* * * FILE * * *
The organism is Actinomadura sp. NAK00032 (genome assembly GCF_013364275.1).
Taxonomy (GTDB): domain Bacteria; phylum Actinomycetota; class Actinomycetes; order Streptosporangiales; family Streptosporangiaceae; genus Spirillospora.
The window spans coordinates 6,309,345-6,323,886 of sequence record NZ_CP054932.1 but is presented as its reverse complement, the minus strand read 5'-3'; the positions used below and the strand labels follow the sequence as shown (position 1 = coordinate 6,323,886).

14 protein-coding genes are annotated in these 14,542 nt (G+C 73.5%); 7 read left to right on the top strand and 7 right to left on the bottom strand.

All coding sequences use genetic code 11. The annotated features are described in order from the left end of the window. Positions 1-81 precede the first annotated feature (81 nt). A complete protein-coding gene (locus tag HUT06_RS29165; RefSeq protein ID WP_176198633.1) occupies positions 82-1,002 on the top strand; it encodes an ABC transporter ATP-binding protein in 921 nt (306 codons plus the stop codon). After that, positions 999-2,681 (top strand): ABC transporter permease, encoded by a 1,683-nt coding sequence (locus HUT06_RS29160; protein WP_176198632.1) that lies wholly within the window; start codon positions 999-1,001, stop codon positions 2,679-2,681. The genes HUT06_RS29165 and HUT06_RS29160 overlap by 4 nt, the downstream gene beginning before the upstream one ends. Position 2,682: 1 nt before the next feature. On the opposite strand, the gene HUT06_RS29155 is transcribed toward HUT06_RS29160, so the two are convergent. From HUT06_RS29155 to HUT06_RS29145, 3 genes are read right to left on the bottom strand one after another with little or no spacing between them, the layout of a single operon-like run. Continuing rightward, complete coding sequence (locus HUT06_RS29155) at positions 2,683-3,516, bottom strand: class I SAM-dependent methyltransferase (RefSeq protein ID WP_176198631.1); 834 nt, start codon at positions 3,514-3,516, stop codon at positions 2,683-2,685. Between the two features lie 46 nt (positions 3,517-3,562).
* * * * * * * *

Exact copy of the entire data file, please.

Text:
The organism is Actinomadura sp. NAK00032 (genome assembly GCF_013364275.1).
Taxonomy (GTDB): domain Bacteria; phylum Actinomycetota; class Actinomycetes; order Streptosporangiales; family Streptosporangiaceae; genus Spirillospora.
The window spans coordinates 6,309,345-6,323,886 of sequence record NZ_CP054932.1 but is presented as its reverse complement, the minus strand read 5'-3'; the positions used below and the strand labels follow the sequence as shown (position 1 = coordinate 6,323,886).

14 protein-coding genes are annotated in these 14,542 nt (G+C 73.5%); 7 read left to right on the top strand and 7 right to left on the bottom strand.

All coding sequences use genetic code 11. The annotated features are described in order from the left end of the window. Positions 1-81 precede the first annotated feature (81 nt). A complete protein-coding gene (locus tag HUT06_RS29165; RefSeq protein ID WP_176198633.1) occupies positions 82-1,002 on the top strand; it encodes an ABC transporter ATP-binding protein in 921 nt (306 codons plus the stop codon). After that, positions 999-2,681 (top strand): ABC transporter permease, encoded by a 1,683-nt coding sequence (locus HUT06_RS29160; protein WP_176198632.1) that lies wholly within the window; start codon positions 999-1,001, stop codon positions 2,679-2,681. The genes HUT06_RS29165 and HUT06_RS29160 overlap by 4 nt, the downstream gene beginning before the upstream one ends. Position 2,682: 1 nt before the next feature. On the opposite strand, the gene HUT06_RS29155 is transcribed toward HUT06_RS29160, so the two are convergent. From HUT06_RS29155 to HUT06_RS29145, 3 genes are read right to left on the bottom strand one after another with little or no spacing between them, the layout of a single operon-like run. Continuing rightward, complete coding sequence (locus HUT06_RS29155) at positions 2,683-3,516, bottom strand: class I SAM-dependent methyltransferase (RefSeq protein ID WP_176198631.1); 834 nt, start codon at positions 3,514-3,516, stop codon at positions 2,683-2,685. Between the two features lie 46 nt (positions 3,517-3,562).